slime trail


over the gravel

to my flowerbeds, where hostas

that I had tended so carefully have been reduced 

to tattered shreds. A robin perches among panicles of lilac as you approach

with buttered scones and coffee. Light slants through leaves, glistens the slime trail silver. Everything contributes to the dazzle of this day – even snails.

This Fibonacci poem was first published in The Fib Review Issue #41

Poetry and Fractals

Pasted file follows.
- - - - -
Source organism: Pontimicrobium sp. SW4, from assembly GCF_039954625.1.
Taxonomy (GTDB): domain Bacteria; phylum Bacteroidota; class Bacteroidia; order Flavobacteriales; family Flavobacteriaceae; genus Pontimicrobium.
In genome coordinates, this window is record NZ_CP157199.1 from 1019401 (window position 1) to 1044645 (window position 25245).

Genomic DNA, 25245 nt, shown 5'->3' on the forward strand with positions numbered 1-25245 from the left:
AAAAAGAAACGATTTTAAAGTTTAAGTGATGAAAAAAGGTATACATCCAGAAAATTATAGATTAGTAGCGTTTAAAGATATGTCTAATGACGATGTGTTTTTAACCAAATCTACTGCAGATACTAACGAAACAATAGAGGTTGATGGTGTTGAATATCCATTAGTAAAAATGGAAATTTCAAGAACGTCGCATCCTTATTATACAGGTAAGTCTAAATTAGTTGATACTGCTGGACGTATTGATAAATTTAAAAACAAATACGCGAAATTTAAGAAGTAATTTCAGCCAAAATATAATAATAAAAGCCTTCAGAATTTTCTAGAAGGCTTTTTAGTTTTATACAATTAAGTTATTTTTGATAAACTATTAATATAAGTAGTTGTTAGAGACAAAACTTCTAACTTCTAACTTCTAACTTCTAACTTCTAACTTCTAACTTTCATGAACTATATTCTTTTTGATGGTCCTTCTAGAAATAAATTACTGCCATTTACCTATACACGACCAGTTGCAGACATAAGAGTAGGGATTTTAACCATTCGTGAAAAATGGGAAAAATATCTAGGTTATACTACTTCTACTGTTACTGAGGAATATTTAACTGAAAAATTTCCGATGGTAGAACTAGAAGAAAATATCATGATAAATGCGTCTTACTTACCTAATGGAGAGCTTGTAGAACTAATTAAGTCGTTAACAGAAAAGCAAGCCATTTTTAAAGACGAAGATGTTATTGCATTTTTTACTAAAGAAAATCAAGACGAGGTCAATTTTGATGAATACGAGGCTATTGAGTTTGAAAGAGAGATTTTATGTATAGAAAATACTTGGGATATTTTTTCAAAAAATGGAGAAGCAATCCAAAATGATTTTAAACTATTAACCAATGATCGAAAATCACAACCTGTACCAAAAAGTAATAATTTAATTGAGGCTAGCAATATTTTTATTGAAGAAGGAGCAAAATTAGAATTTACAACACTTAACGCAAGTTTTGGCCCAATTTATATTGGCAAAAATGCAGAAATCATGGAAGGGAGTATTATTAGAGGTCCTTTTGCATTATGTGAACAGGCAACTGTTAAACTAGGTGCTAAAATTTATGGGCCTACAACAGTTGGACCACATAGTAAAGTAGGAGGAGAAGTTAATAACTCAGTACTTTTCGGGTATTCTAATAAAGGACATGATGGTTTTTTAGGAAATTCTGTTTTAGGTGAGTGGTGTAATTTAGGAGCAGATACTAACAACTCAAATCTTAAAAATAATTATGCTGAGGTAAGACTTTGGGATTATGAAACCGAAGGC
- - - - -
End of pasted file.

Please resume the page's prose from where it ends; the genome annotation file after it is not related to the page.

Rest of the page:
In his 1982 book ‘The Fractal Geometry of Nature’ the mathematician Benoit Mandelbrot explored ‘irregular and fragmented patterns around us’ that ‘tend to be scaling, implying that the degree of their irregularity and/or fragmentation is identical at all scales.’

He called this family of shapes fractals, from the Latin adjective fractus, meaning fragmented or irregular. Such objects, Mandelbrot noted, are present in nature as well as in a wide range of fields.

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